Here at Mummy Social, we believe that having mummy friends is a vital part of motherhood. How did your friends react when they heard the news? I should imagine that many did not know what to say. What did you find the most comforting in during this time?

Most of them actually reacted really well considering the circumstances. One of my closest friends wanted to come in to see Grace as she was just as excited as I was about having her. We had talked about Grace endlessly throughout my pregnancy (though at the time we did not know if I was having a boy or a girl). My friend was just amazing and still is. She was going through a pretty tough time herself and it was not easy for her but she still wanted to be there for me in whatever way she could as we always look after one another. She was great with Grace and it really meant so much to me that she came in. As time past and when there were days I really needed to talk to her, she listened and it really helped that she had met Grace and been around us during that time as it gave her a closer understanding. Other friends were either pregnant or just had their babies about 1-2 weeks before I had Grace (and all baby girls as well actually.)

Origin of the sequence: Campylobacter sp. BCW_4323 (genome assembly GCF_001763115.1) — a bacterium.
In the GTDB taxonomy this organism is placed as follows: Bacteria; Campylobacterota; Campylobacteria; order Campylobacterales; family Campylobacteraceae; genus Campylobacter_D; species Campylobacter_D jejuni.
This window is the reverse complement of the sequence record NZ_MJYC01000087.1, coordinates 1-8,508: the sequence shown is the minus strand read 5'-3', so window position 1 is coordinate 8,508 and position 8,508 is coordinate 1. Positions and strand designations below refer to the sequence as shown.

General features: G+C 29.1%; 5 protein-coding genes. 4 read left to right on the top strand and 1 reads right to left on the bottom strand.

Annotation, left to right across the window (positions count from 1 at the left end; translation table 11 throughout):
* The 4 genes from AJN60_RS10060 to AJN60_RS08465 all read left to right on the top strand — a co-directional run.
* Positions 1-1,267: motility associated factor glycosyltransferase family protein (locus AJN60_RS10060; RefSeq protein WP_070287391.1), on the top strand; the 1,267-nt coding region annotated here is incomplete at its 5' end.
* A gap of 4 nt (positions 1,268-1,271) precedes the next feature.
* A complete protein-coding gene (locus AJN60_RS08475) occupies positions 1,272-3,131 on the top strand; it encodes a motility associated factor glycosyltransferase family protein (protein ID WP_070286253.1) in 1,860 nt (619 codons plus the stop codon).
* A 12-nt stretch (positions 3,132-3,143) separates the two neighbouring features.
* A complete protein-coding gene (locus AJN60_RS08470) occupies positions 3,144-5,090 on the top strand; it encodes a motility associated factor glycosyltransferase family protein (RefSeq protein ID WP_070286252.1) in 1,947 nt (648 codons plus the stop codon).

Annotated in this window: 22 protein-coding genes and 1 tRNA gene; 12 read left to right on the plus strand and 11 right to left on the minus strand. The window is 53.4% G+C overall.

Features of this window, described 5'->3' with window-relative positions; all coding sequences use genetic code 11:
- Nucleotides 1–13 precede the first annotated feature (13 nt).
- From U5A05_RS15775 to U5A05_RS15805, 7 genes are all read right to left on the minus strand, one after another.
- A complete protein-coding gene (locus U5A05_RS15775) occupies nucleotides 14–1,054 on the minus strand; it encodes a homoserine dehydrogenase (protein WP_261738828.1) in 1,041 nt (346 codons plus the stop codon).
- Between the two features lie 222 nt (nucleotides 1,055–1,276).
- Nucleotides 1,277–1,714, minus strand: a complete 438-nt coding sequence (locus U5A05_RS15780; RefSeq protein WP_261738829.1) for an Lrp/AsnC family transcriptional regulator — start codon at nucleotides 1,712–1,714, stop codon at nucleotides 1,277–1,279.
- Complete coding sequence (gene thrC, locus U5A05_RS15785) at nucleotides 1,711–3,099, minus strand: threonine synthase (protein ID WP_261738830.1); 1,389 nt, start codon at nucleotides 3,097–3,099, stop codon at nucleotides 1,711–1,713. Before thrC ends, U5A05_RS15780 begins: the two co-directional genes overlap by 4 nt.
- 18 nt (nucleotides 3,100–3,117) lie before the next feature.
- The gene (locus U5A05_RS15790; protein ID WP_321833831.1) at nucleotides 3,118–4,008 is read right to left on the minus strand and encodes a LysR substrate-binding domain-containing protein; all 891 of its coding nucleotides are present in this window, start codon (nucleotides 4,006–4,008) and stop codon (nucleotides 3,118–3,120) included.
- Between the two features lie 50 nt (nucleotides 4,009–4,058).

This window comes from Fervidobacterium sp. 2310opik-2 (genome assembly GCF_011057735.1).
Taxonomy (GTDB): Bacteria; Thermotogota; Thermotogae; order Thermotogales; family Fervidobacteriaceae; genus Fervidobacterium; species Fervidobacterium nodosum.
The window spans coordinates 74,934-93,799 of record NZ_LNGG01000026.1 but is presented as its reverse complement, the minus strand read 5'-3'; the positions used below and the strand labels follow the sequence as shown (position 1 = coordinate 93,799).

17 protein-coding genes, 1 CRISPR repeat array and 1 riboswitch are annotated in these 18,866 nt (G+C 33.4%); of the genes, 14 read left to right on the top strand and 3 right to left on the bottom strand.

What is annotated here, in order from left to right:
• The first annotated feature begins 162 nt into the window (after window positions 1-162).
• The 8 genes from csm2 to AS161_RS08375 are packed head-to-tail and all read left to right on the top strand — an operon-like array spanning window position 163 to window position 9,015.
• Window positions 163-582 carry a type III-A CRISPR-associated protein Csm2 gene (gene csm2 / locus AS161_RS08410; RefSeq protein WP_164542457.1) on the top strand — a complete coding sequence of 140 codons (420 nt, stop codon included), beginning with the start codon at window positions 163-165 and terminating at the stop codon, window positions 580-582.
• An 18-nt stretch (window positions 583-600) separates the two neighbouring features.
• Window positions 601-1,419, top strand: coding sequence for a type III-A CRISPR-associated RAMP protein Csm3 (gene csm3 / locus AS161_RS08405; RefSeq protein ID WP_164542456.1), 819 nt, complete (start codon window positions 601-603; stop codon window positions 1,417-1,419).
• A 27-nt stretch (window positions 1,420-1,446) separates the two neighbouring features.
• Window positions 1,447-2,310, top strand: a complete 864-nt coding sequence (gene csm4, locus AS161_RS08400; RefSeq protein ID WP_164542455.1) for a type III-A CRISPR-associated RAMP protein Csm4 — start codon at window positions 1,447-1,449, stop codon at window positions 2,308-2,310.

It was hard for them at first as I suppose they just do not want to upset you. They just do not know what to say which I completely understood. But they were so supportive. Support is key if a friend is going through something like this, trust me they need as much as they can get. Also, listen to them and say their babies name, don’t be afraid to say their name, if they are anything like me (so a massively proud mummy by the way) then it may just make their day! I suppose it makes it more real, and each time I or any of my friends say her name it reminds me that she was here. For that reason alone, I never want other people to try to protect me from the reality of it. It’s too late for that after all. I believe that when you fill the space of loss with all of your love, that you really do begin to make their existence more positive. Yes, they are gone, but the love that has been left continues to grow from them being here is something very special indeed.

So if you ever find yourself a friend of a parent who has just lost their baby, please don’t be afraid to talk to them, don’t be afraid to mention their babies name and trust me all they want is you to be you. Give some support, some love and try to make them laugh because I know I needed it.

Interview by Danni, Mummy Social Team

Rachel has a blog which is listed below as well as a charity link.

Blog: www.rainbowsandraindrops.ie

Charity:
Click here for the link.